Australian Labor Party to Establish Human Rights Award in Honour of Late Senator

By Daniel Y. Teng
Daniel Y. Teng
Daniel Y. Teng
Daniel Y. Teng is based in Sydney. He focuses on national affairs including federal politics, COVID-19 response, and Australia-China relations. Got a tip? Contact him at
March 22, 2022 Updated: March 22, 2022

Australian Labor Party (ALP) leader Anthony Albanese will push to set up a new award in honour of late Senator Kimberley Kitching, who was internationally recognised for work exposing human rights abuses committed by the Chinese Communist Party (CCP).

The senator was laid to rest on March 21 after she passed away from a suspected heart attack on March 10, aged 52.

Albanese revealed to The Daily Telegraph that he had written to the ALP national executive to establish the Kimberley Kitching Human Rights Award in recognition of her spearheading new laws like the Magnitsky Act— which gives the government the power to sanction overseas human rights violators.

“This is a practical way to honour Kimberley Kitching’s legacy and commitment to international human rights,” Albanese said.

His letter, obtained by AAP, said the award would go to a “member of the party who has demonstrated an outstanding commitment to the advancement of human rights in Australia or globally.”

His announcement comes as Labor Party leaders scramble to deal with allegations of ostracising and bullying of Kitching during her time in parliament, particularly from Senators Penny Wong, Katy Gallagher, and Kristina Keneally—who have been the figureheads of Labor’s gender equality push.

Kitching was allegedly not only ousted from email lists containing the Labor Party’s daily media lines (which was later reversed), but she was also removed from the tactics committee and denied opportunities to ask questions during Senate hearings.

The isolation was argued to be due to her supposedly warning Coalition MP Linda Reynolds that the Labor Party would seek to weaponise allegations of rape in her office for political means. Another was Kitching’s fierce stance on Beijing.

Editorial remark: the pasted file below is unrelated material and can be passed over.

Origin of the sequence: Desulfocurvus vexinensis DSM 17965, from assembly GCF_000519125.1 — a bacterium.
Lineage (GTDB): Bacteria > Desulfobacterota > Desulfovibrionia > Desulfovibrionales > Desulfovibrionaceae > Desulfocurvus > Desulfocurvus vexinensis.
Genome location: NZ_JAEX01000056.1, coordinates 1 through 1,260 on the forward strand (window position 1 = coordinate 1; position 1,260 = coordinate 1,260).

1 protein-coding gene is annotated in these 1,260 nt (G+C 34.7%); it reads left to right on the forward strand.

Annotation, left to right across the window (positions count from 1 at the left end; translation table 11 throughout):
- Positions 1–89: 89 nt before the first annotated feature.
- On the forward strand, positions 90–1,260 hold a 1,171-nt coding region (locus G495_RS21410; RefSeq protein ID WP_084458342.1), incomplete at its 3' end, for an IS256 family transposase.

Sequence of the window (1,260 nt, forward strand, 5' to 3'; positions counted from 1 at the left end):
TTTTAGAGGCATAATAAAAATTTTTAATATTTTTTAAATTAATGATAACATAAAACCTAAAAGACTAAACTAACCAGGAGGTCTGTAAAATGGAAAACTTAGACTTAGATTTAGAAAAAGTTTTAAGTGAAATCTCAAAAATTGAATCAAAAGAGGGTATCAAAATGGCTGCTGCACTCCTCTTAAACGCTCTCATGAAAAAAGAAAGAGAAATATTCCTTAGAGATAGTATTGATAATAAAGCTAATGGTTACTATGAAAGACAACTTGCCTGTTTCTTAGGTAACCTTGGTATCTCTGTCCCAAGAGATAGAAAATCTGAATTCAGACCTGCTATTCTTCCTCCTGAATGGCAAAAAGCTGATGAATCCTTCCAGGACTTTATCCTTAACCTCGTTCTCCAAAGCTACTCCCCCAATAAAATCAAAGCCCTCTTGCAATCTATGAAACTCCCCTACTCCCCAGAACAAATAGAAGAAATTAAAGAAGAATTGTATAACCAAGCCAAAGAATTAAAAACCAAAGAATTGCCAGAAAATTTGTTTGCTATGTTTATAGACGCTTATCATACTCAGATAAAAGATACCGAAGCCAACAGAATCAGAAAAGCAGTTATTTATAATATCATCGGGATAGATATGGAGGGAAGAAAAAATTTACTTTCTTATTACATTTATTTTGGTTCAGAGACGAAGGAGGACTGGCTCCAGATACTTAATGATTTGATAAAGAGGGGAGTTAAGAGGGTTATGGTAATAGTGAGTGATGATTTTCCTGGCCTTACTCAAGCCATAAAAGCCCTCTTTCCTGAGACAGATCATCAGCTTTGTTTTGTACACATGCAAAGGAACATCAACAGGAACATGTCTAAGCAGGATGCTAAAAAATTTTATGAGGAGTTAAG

The Victorian senator had also faced internal criticism for her participation in The Wolverines, a bipartisan parliamentary influence group comprised of mainly Coalition MPs critical of the CCP.

Later allegations emerged that Kitching had pushed Wong, the foreign ministry spokesperson, to legislate Magnitsky Laws earlier, but found out later—after her idea had been vetoed—that Wong had taken credit for her work and proposed the sanction laws herself.

During Kitching’s funeral, widower Andrew Landeryou, criticised the treatment meted out to the senator during her time in politics, while praising her determination.

“She was unafraid in all things, unafraid of all foes, and she had big plans,” he said.

“She exemplified the courage and creativity that we all say we want from candidates for public office. But on all sides, we too often shun both—favouring useful idiots, obedient nudniks, and bland time servants,” he added. “I am so proud that Kimberly was a shining beacon of what could and what should be in our public life.”

Albanese meanwhile has resisted calls for an investigation into whether there was a culture of bullying in Labor but promised a review into the party’s complaint process.

“We will continue to examine all our internal processes and we will continue to listen to any constructive suggestions on how we can improve our processes,” he said.

“We have a constant review of our internal processes and are always looking to improve them.”

Daniel Y. Teng
Daniel Y. Teng is based in Sydney. He focuses on national affairs including federal politics, COVID-19 response, and Australia-China relations. Got a tip? Contact him at